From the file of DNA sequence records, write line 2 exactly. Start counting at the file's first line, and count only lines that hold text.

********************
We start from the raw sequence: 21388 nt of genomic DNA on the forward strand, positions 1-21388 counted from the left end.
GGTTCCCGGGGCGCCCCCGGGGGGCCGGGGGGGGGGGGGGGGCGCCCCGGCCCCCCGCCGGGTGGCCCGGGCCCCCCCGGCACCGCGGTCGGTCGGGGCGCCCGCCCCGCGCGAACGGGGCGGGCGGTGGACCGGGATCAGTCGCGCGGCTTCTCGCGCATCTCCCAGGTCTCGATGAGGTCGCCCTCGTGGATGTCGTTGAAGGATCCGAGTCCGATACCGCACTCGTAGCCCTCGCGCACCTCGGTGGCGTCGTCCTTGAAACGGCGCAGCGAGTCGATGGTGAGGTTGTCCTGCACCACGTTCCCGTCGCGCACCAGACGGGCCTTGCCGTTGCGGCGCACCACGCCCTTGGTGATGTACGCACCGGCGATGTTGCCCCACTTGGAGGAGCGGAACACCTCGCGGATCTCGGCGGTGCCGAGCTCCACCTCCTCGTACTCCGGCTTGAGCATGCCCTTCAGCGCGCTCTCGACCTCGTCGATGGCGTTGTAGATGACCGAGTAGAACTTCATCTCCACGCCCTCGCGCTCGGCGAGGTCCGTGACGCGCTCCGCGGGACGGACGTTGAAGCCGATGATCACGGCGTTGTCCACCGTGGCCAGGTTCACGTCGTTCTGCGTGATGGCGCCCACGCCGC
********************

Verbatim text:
GGTTCCCGGGGCGCCCCCGGGGGGCCGGGGGGGGGGGGGGGGCGCCCCGGCCCCCCGCCGGGTGGCCCGGGCCCCCCCGGCACCGCGGTCGGTCGGGGCGCCCGCCCCGCGCGAACGGGGCGGGCGGTGGACCGGGATCAGTCGCGCGGCTTCTCGCGCATCTCCCAGGTCTCGATGAGGTCGCCCTCGTGGATGTCGTTGAAGGATCCGAGTCCGATACCGCACTCGTAGCCCTCGCGCACCTCGGTGGCGTCGTCCTTGAAACGGCGCAGCGAGTCGATGGTGAGGTTGTCCTGCACCACGTTCCCGTCGCGCACCAGACGGGCCTTGCCGTTGCGGCGCACCACGCCCTTGGTGATGTACGCACCGGCGATGTTGCCCCACTTGGAGGAGCGGAACACCTCGCGGATCTCGGCGGTGCCGAGCTCCACCTCCTCGTACTCCGGCTTGAGCATGCCCTTCAGCGCGCTCTCGACCTCGTCGATGGCGTTGTAGATGACCGAGTAGAACTTCATCTCCACGCCCTCGCGCTCGGCGAGGTCCGTGACGCGCTCCGCGGGACGGACGTTGAAGCCGATGATCACGGCGTTGTCCACCGTGGCCAGGTTCACGTCGTTCTGCGTGATGGCGCCCACGCCGC